Philippe Vacher


Between nature and culture

We know that the death of art is only a myth, like the end of religions. A new spirit will usher in this century by advocating a new language, based on the equilibrium, the forces of nature ; it will influence increasingly eclectic creation process drawing from all cultural sources, especially from a revisited primitive thought or the oriental thought whose sensitivity was much less materialistic than ours. The work was thus recognized as a mediator between the mind of the creator and the nature to which he belonged. It could reconcile opposites and complementary aspects (yin and yang), assert itself as an expression of both rest and movement, the manifestation of deconstructive and constructive forces at play in the universe. It even transcended visible reality by granting the empty an existence on which depended the tangible world. The concept of active vacuum underlies Indian, Chinese and Japanese thinking and resurfaces with the question of physicians on missing mass in our universe.

We can reread the history of the twentieth century by asking questions on the artists who devalued the status of the work of art. Some reduced it to a concept, to a philosophical discourse. Others have established, in keeping with the entertainment society, the art of pompous or ridiculous showmanship. A creative logorrhea was encouraged by a bulimic art market and the frenetic power of fashion with, also, the will to display provocative images (an old recipe for modernity). "Everything goes" was already the motto in the 1980s. The work of art as a new commodity gadget, but adorned with its former aura, supported by opportunistic art critics and business collectors.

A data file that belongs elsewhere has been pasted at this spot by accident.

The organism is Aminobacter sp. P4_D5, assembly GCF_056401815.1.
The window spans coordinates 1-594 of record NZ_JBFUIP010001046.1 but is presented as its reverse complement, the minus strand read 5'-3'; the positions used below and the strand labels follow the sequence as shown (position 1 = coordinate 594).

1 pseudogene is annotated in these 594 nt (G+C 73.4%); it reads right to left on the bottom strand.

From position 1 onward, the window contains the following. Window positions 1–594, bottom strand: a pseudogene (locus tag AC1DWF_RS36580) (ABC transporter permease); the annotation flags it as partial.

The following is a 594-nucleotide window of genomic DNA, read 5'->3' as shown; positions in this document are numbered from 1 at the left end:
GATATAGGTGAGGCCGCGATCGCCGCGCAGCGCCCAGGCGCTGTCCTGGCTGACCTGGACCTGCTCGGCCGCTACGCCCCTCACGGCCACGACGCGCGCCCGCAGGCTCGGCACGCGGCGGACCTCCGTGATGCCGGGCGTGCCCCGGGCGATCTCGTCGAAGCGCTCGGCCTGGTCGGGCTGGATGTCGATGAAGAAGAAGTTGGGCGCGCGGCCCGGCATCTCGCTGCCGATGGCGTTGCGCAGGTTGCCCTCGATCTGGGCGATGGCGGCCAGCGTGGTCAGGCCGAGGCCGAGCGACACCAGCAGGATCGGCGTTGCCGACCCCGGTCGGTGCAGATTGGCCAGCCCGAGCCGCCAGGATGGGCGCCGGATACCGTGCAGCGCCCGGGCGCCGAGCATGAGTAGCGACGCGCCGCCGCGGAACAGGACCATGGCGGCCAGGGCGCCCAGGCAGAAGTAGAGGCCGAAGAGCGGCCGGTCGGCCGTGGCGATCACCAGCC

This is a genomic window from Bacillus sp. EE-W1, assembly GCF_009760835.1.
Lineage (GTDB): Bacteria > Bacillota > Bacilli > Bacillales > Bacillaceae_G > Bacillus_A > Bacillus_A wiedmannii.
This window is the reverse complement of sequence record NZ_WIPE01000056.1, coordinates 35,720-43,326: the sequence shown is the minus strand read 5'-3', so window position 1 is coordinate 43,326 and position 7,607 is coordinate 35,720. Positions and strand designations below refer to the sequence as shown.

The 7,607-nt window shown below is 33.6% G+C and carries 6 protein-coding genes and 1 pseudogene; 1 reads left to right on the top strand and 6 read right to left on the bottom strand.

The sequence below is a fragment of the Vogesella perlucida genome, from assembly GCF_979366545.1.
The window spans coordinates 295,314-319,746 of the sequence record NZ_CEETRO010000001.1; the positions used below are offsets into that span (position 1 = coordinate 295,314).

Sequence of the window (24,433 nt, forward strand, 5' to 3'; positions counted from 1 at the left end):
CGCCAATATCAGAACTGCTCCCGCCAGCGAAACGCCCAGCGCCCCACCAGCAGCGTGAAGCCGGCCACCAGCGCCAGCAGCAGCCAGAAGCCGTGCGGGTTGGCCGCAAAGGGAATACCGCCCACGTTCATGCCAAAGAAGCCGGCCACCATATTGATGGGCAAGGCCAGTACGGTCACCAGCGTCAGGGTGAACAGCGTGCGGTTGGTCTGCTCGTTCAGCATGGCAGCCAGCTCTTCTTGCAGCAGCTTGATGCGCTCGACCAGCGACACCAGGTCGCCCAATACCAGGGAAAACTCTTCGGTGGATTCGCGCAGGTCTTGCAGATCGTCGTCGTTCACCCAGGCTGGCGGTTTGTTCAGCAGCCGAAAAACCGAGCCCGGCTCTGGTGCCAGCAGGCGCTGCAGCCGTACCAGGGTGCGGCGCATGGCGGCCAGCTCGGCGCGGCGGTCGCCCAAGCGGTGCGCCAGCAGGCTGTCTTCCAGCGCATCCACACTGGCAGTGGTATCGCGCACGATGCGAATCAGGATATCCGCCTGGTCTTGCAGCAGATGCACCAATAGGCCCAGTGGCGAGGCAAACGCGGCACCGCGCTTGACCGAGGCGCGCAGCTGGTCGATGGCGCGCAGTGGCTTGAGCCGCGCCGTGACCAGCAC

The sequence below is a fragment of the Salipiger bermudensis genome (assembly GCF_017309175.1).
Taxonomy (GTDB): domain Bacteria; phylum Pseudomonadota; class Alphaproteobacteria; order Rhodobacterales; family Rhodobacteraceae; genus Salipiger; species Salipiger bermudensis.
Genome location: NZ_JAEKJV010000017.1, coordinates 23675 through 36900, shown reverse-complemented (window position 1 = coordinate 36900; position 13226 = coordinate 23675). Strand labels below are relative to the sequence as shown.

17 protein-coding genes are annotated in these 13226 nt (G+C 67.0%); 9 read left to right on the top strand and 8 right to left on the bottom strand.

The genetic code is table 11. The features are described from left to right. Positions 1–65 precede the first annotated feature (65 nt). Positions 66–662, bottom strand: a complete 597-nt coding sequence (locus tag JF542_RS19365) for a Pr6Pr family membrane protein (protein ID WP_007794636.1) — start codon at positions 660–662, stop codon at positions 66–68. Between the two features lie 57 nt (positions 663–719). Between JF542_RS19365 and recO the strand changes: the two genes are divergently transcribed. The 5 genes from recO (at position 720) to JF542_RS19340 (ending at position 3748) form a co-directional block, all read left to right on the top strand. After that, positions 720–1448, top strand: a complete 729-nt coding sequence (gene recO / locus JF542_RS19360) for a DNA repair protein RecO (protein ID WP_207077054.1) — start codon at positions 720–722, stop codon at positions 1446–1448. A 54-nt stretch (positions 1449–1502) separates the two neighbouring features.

We might also point out that new technologies largely contributed to make life more artificial. A new language is never neutral. It constructs our daily imagination. We become sensitivities programmed to react to certain stimuli. The profusion of images in our visual field lead us to ask: Are we still reactive enough to oppose other forms of values? Can we seriously question their authority? To what extent can an art creation emancipate itself from this hypersaturated and supposedly over-informed environment?

The human being is a delicate balance of knowledge and ignorance. It feels a vital need to express itself, but if there is still room for artistic expression, it must overcome the artificial character of our media society. The individual must immerse himself deep into consciousness and seek the essential links connecting him/her to a world whose nature remains mysterious, like the laws that regulate the relations and the life of all living beings. We are nothing and everything, the microcosm and macrocosm. We must awaken our sleeping consciences and, in an aesthetic of correctness, return to the sense of belonging to our intrinsic quality of cosmic being.

Philippe Vacher – 2005